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Andrew Seaman
July 30, 2011

WASH­INGTON (Reuters) – An advi­sory group said the U.S. fast-track approval process for med­ical devices is fa­tally flawed and should be replaced, but the Food and Drug Admin­istration said the rec­ommendation was a non-starter.

The FDA had asked for the In­stitute of Medicine report as part of a broad agency review of its device unit, an area dogged by high staff turnover, funding woes and major recalls in re­cent year of devices rang­ing from arti­ficial hips to heart defib­rillators.

The IOM found the fast-track approval process, called 510(k), does not adequately pro­tect pa­tients and rec­ommended a more thor­ough approval process likely to raise the costs for device makers with pre-mar­ket and post-mar­ket device reviews.

“What we are rec­ommending is that the 510(k) is fa­tally flawed in terms of it not eval­uating safety and ef­fectiveness of a device,” said Dr. David Challoner, chairman of the IOM’s committee.

But the find­ing was swiftly rejected by the FDA’s top device of­ficial.

“FDA be­lieves that the 510(k) process should not be elim­inated, but we are open to additional propos­als and approaches for con­tinued improve­ment of our device review programs,” Dr. Jeffrey Shuren, di­rector of the FDA’s Center for Devices and Ra­dio­logical Health, said in a state­ment.

The 510(k) program al­lows med­ical devices to get to mar­ket faster if they are “sub­stantially equiva­lent” to an exis­t­ing prod­uct.

Crit­ics say the accel­erated 510(k) process is too widely used and leads to inadequate test­ing for some risky devices, but it is defend­ed by the indus­try as nec­essary to speed technolo­gies to pa­tients.

The med­ical device indus­try has argued for ei­ther leav­ing the 510(k) process as it is or fur­ther streamlin­ing the approval process. Most new med­ical devices — about 4,000 in 2009 — are cleared through the accel­erated program.

The FDA has proposed changes, including the pos­sibility of cre­ating a new cat­egory of more risky devices that would require more data to win approval.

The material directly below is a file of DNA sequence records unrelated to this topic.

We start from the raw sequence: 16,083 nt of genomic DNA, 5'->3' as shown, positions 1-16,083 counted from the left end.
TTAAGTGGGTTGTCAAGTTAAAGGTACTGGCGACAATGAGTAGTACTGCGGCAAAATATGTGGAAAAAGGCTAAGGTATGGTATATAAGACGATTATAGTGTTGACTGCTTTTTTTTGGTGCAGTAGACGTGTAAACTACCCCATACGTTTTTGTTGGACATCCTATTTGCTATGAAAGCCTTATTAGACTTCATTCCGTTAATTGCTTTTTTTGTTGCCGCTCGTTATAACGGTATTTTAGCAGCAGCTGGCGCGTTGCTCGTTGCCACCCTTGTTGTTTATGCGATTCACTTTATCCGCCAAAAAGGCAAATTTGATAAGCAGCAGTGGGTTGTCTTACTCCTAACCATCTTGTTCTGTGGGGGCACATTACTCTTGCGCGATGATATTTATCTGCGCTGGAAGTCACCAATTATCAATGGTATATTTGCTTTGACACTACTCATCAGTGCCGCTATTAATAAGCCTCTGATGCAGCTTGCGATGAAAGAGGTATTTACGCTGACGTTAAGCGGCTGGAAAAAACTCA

But the IOM committee said the FDA should not waste its lim­ited resources on chang­ing the current program. In­stead, the committee said the FDA should focus on devel­op­ing a new framework.

High-pro­file in­cidents include a massive recall last year of arti­ficial hips by John­son & John­son’s DePuy unit. Some 93,000 pa­tients worldwide had that line of hip im­plant.

Auto­mated external defib­rillators, used in public places such as airports to revive cardiac arrest victims, have also made up a signif­icant portion of 510(k) recalls in re­cent years. Health of­ficials are looking at thou­sands of reports of malfunctions which may have led to pa­tient harm or death.

Med­ical devices range from simple ban­dages to complex im­plants such as pacemakers, stents and arti­ficial knees. Oth­er than John­son & John­son, the largest med­ical-device makers include Medtron­ic Inc, Boston Sci­entif­ic Corp and Abbott Lab­orato­ries Inc.

The IOM suggested the FDA start col­lecting information to build the new process, including post-mar­ket data for devices. Congress should then en­act leg­is­lation to design the reg­ulatory framework, accord­ing to the report.

“A new system needs to be put in place that will be more ef­fective especially in post-mar­ket surveillance,” said Challoner.

(Reporting by Andrew Seaman; Additional reporting by Alina Selyukh; Editing by Tim Dobbyn)